Yesterday was harder to write: three days in and i’m feeling a weight of words building up and some pressure to keep up the momentum. On the plus side, having such an uninterrupted period to write has made me feel more connected with the subject again. I can feel the flow of ideas better and make cross links more easily. What had started to feel like a series of essays feels more like a book today.
Yesterday i wrote two key sections: one on ‘play’ and the the other on ‘exploration’. Both form part of the learning methodology where we explore and manipulate the learning as we make it our own.
Below, an excerpt from the section on ‘play’. As ever, this is first draft, i will pull in more references and proof it once the section is complete.
Space to play
The beach is a space to play. Building sites are not. Museums may have an exploration centre, an educational space to play, but art galleries do not. You cannot play with the art. School has classrooms, where you don’t play and a playground where it is positively encouraged. Lessons are serious. Play is fun. So why don’t we do more of it?
How should we define play? Action without consequences? Huizinga, Rector at the University of Leyden provides us with a neat definition from the 1930’s: “a free activity standing quite consciously outside ‘ordinary'” (Huizinga, ‘The cultural limits of play and the serious‘, 1938). Two key elements here: it’s ‘free’, without applied structure and is sits consciously ‘outside the ordinary’. Normal rules do not apply. It’s a safe space.
The beach is a blank canvas. It comes pre stocked with a range of items that are idea for play: sand that can be drawn upon or moved around in a bucket and shaped into castles or sculptures. Stones that can be skimmed, balanced or used to decorate aforementioned castles. Shells that can be placed against your ear to hear the sea or can be strung into necklaces or simply taken home to rest on a windowsill as memories of sandy summer days. Water can be swum in, splashed onto annoying sisters or gathered in buckets to fill moats.
There are few rules to govern what we do on the beach. It’s an unstructured play environment. Building sites offer similar potential, but are frowned upon as play areas by annoying grown ups. The presence of heavy machinery and scaffolding often prove too tempting for the young adventurer and i have the scars to prove it. Museums are not freely available play spaces, but may contain spaces designed for play. There has been an increasing recognition that just presenting a story may not be enough: that we have to allow children and adults to explore it and exploring it through play is a powerful technique.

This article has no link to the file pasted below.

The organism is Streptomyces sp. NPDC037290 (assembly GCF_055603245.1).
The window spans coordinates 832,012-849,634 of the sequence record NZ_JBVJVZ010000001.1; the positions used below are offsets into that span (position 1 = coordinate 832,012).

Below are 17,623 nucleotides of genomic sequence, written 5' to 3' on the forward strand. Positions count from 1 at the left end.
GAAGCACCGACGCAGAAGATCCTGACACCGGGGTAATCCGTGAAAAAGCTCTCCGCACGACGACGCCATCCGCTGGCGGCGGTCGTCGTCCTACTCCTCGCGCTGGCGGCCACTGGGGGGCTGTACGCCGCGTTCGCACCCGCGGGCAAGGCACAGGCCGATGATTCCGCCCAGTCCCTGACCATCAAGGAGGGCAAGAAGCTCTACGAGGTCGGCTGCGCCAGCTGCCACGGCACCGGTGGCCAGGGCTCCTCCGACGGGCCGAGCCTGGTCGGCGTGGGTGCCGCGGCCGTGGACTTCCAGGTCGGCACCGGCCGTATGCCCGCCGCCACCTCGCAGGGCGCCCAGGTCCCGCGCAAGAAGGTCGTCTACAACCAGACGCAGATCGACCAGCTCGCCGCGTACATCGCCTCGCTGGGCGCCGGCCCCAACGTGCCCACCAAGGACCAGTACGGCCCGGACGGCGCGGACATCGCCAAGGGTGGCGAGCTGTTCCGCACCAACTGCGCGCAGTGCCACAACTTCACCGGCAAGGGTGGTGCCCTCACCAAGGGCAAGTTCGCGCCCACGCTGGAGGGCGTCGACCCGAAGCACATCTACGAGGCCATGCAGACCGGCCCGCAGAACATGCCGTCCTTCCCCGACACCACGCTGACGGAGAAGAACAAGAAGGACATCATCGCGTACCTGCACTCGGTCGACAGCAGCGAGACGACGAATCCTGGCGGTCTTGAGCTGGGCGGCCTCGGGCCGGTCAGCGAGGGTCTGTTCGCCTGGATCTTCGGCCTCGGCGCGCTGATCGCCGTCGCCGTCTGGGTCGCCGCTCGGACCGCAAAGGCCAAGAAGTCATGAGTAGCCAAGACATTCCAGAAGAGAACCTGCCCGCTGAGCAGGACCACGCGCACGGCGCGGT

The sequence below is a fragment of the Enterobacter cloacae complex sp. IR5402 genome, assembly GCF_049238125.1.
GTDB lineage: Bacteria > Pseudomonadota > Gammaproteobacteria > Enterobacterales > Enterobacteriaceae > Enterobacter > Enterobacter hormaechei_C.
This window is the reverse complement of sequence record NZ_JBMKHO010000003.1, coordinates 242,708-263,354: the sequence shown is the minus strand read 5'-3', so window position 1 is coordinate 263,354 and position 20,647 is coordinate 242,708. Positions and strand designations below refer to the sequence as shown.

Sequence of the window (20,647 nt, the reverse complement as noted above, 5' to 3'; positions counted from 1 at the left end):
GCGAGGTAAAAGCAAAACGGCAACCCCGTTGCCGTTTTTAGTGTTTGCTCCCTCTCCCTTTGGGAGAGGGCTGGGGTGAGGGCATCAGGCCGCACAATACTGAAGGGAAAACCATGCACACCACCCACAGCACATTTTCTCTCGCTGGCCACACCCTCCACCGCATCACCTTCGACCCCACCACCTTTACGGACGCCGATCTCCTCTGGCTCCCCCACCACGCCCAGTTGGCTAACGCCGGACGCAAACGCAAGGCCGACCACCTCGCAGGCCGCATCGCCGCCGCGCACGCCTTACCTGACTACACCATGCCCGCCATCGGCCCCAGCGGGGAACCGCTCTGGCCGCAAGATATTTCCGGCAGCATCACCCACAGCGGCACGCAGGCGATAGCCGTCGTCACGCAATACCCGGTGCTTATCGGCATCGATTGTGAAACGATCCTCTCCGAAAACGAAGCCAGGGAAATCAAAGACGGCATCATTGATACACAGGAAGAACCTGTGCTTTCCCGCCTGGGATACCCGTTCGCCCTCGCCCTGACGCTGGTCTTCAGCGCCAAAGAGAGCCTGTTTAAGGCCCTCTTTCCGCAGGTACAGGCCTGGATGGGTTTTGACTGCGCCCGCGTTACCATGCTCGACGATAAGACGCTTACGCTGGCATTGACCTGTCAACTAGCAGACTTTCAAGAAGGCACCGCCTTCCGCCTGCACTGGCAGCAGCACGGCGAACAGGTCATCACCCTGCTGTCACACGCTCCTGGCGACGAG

Art galleries are odd. We encourage drawing as a creative outlet, but we treat adult art as sacrosanct. Whilst childhood scrawlings are taped to the fridge in pride of place, adult paintings are captured behind glass and framed on walls. We prefer to assume an imbued value meaning that the atmosphere of a library is more appropriate than that of the playground.
And as for schools: rarified artefacts in our society that contain spaces for study and spaces for play. Although whether that play is ‘unstructured’ i am less certain. So much of play is about developing concepts, methodologies for investigation and practicing behaviours that it’s hard to work out where the formal learning stops and the informal starts. And it’s fun. Fun in a properly wild way, like playing frisbee on the beach in the sun or riding your bike down a hill as fast as possible just to see what happens.
When we play, we experiment. In an environment without consequences, we are able to rehearse different modes of behaviour and analyse the feedback. The conscious removal of consequences is something that we have to actively consider within the exploration part of our learning methodology. It’s all very well being shown something, but being able to take it outside of the normal constraints and play with it is something else altogether. It can be argued that if you subscribe to the proposition that failure is an essential part of learning, and i do, then you have to play to be able to learn. You’re going to make the mistakes anyway, so why not create a safe space to make them in?
When children play it’s in an unashamed way, where they are happy to take on different personas and gather together in fluid groupings. We see them agreeing the rules of the games they play, some based upon time honoured tradition, passed down from generation to generation, others based on the latest children’s television programme or film. Some play has a clear parallel with reality, such as playing at ‘nurses’ or ‘making tea’, whilst other aspects of play are more abstract or unstructured, such as building castles or complex games of chase with ambiguous team structures.
Play can be a group or team based activity, but can also very much be a solo sport and it can be done using prefabricated and bought props or ‘toys’ or naturally sourced or scavenged alternatives, such as a potato.
What were your most treasured toys? I had a battered metal Land Rover that i was very fond of, but also a box that i’d made into a robot. And a raft that was built with a friend, too small to use myself, but great for games of pirates spent wading round in rock pools. Just writing that right now bought back to me the smell of wood and fish that came from the crate that formed the cabin: an olfactory memory that transcends the years with vivid clarity.
There may be little correlation between the apparent monetary value of a toy and it’s longevity or reverence. Many of us i’m sure still have teddy bears secreted in attics or drawers, no longer part of our everyday lives, but still emotionally integral to our memories of childhood. Recognised and preserved as part of a different era, but treasured secretly nonetheless to this day.